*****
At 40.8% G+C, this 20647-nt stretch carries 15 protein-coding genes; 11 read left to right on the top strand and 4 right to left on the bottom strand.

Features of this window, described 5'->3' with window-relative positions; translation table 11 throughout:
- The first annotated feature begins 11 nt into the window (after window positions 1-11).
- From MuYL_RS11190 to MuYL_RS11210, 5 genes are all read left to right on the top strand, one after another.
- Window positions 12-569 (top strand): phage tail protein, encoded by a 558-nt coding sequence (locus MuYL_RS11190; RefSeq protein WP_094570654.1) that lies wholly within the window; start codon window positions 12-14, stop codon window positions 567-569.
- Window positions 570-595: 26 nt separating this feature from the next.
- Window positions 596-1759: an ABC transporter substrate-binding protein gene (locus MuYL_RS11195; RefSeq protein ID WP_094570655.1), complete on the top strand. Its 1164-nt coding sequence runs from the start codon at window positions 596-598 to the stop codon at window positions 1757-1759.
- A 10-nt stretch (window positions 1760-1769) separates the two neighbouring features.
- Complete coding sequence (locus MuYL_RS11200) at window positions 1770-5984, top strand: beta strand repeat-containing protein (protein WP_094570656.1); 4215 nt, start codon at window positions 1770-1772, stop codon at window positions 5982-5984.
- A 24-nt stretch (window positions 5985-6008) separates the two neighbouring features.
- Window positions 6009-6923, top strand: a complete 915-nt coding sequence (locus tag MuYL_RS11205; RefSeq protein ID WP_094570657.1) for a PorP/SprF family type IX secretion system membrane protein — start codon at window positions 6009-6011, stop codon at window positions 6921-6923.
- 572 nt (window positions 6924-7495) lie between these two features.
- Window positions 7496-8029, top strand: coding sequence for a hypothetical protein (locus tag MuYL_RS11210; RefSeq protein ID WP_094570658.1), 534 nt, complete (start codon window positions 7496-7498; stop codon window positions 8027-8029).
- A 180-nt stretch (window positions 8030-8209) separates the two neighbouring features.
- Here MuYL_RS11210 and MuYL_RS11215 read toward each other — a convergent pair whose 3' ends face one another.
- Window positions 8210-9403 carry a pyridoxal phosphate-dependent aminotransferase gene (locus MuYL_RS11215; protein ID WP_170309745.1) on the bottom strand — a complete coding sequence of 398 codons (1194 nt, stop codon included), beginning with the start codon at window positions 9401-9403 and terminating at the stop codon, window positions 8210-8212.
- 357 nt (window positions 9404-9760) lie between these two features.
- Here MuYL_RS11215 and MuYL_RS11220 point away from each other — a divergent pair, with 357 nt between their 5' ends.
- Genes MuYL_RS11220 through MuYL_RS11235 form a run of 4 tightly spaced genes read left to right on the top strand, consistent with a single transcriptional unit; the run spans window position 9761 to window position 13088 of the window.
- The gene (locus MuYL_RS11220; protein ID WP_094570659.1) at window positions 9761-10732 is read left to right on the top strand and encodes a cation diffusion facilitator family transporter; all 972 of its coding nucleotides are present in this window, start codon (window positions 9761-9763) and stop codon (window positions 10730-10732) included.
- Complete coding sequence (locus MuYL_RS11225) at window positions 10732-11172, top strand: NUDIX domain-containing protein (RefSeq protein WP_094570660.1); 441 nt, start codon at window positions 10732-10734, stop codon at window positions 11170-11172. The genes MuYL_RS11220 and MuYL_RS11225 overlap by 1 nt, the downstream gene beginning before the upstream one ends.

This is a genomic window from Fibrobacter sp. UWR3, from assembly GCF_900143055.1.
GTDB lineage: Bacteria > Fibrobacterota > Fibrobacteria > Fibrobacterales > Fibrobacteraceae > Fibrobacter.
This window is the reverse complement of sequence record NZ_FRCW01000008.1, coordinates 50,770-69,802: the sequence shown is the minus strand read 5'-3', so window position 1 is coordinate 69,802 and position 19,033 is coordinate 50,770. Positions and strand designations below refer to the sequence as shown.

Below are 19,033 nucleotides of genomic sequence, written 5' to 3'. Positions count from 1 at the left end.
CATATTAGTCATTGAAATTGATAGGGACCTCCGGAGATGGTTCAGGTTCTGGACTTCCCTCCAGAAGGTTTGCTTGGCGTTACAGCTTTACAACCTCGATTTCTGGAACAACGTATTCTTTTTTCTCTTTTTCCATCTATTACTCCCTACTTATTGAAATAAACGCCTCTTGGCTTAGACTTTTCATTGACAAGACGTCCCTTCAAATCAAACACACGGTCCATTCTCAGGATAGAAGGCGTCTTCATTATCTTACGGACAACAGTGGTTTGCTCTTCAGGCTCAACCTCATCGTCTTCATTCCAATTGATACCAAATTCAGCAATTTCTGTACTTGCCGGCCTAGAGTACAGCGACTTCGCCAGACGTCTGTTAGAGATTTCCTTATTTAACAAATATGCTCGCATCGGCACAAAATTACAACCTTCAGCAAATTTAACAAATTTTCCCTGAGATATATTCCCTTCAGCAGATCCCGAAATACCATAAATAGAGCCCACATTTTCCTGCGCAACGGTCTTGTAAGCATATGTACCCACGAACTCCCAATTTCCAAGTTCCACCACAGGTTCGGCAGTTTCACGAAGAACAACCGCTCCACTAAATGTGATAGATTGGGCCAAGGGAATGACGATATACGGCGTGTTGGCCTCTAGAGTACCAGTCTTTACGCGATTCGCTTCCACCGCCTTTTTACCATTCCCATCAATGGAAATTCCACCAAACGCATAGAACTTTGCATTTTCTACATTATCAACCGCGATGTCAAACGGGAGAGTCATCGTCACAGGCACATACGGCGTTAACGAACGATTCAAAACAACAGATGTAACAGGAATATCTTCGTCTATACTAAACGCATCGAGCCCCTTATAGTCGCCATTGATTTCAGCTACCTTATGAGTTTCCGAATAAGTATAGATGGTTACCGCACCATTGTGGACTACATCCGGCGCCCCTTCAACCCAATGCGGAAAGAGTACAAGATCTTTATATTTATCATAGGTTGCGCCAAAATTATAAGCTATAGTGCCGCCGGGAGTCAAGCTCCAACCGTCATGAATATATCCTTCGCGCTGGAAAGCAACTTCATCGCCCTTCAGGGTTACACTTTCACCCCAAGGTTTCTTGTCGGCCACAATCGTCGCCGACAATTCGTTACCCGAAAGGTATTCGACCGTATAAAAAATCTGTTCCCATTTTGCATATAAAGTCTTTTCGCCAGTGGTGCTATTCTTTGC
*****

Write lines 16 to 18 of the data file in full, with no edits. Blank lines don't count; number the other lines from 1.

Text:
- Window positions 8210-9403 carry a pyridoxal phosphate-dependent aminotransferase gene (locus MuYL_RS11215; protein ID WP_170309745.1) on the bottom strand — a complete coding sequence of 398 codons (1194 nt, stop codon included), beginning with the start codon at window positions 9401-9403 and terminating at the stop codon, window positions 8210-8212.
- 357 nt (window positions 9404-9760) lie between these two features.
- Here MuYL_RS11215 and MuYL_RS11220 point away from each other — a divergent pair, with 357 nt between their 5' ends.